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North Stonington - In the hopes of matching a $140,000 grant awarded last month by the Connecticut State Library Board, the Wheeler Library Board of Trustees will look to the community to help cover the cost of renovating the 113-year-old building's historic windows.
Founded with a 1,000-volume collection by the Wheeler family in 1900, the library originally served as a secondary school with a public library on the top floor, and remained in use by the town's schools as late as the 1970s.
Now, with a collection of 30,000 volumes, the library remains a private institution - a status that library Director Amy Kennedy said keeps the library's operations insulated from the municipal budget cycle. The town provides only an annual stipend that covers 18 percent of Wheeler's $160,000 annual operating budget.
As a result, the library is heavily reliant on the generosity of its patrons. Wheeler has ramped up its programming and event offerings in the past few years both to raise money throughout the year and to burnish its use as a community center.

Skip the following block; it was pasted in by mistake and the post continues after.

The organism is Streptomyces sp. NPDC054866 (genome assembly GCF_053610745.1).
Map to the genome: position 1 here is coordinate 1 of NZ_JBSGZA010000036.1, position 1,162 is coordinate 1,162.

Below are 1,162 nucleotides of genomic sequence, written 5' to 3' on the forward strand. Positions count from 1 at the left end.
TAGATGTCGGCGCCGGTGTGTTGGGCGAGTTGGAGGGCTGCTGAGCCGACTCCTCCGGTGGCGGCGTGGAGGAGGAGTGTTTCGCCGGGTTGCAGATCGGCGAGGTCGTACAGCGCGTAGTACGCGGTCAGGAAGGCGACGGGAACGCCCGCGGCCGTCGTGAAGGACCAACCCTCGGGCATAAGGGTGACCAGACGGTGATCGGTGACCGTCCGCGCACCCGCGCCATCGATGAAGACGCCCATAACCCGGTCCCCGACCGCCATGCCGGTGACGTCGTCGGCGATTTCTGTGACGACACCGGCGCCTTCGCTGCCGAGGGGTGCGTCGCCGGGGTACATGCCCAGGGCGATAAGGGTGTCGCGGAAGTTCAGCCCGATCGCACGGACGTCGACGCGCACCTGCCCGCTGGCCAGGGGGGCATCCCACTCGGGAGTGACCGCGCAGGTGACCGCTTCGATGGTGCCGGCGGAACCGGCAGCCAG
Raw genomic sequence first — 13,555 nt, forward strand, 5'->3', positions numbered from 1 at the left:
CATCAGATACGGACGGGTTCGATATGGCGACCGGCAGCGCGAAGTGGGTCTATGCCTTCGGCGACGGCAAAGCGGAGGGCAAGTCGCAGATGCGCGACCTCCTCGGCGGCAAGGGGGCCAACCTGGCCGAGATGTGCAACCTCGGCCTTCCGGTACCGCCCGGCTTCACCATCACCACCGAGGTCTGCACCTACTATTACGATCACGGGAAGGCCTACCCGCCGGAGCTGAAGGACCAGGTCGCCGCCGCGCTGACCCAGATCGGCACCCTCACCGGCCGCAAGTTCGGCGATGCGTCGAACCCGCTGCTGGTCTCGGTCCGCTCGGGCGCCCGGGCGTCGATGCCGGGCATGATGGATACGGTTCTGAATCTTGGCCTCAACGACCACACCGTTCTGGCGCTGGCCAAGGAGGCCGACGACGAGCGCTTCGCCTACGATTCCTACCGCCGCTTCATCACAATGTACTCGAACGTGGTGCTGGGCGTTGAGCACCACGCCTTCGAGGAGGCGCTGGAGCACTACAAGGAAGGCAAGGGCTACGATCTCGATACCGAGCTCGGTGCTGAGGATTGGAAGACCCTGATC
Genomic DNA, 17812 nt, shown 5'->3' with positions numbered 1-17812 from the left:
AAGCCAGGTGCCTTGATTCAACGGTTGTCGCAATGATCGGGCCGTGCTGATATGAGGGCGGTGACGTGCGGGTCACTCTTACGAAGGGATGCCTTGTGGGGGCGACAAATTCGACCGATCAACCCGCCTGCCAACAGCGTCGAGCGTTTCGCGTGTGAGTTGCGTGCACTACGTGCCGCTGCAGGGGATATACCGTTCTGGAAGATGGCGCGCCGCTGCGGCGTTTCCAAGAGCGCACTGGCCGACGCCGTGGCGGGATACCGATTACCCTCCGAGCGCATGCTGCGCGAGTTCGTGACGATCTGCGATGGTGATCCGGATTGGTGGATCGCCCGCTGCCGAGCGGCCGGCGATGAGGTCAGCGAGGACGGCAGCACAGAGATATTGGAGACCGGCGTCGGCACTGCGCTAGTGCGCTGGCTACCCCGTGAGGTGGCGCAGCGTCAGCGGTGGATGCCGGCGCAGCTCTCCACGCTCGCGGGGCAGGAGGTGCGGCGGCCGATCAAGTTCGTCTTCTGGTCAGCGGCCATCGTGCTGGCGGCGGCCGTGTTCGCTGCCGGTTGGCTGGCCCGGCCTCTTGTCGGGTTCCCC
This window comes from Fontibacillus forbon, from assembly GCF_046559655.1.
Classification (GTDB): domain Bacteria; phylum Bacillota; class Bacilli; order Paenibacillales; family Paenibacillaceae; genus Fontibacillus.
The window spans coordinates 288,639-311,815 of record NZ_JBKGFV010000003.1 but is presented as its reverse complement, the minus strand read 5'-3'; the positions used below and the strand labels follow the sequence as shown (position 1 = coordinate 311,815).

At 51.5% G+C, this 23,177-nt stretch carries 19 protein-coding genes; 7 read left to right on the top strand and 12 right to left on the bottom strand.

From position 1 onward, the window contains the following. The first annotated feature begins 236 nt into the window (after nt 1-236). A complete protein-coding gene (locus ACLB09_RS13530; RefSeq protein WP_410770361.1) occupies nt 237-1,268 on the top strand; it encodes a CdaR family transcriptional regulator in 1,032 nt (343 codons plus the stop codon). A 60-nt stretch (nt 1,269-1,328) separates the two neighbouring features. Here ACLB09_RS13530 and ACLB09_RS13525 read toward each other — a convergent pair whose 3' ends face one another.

"It's a town treasure," Kennedy said.
But refurbishing the building's 28 historic, fan-topped, Romanesque-style windows - most dazzling on the second floor at 12 feet tall - is an expensive undertaking that the whole of the library's typical budget would not cover. In order to receive the full $140,000 grant, $140,000 more in donations must be made by the end of the year.
This is not the first time the library has turned to the community for help: Two years ago, when its staff was down to using buckets to catch water from a leaky roof that had been in need of repair for years, Wheeler received about $75,000 in donations to cover the cost. The town provided the remainder of the funding for the $100,000 project, which was completed in November 2011.
Though there are other maintenance needs and upgrades the library has been chipping away at - interior painting, floor refinishing, the addition of two bathrooms and new lighting - the historic windows are the first priority.
Kennedy said along with returning programs - like the second annual country store sale May 17 featuring locally grown and crafted products - the Board of Trustees will be launching a capital campaign in the spring. They are confident they can match the grant in time, Kennedy said.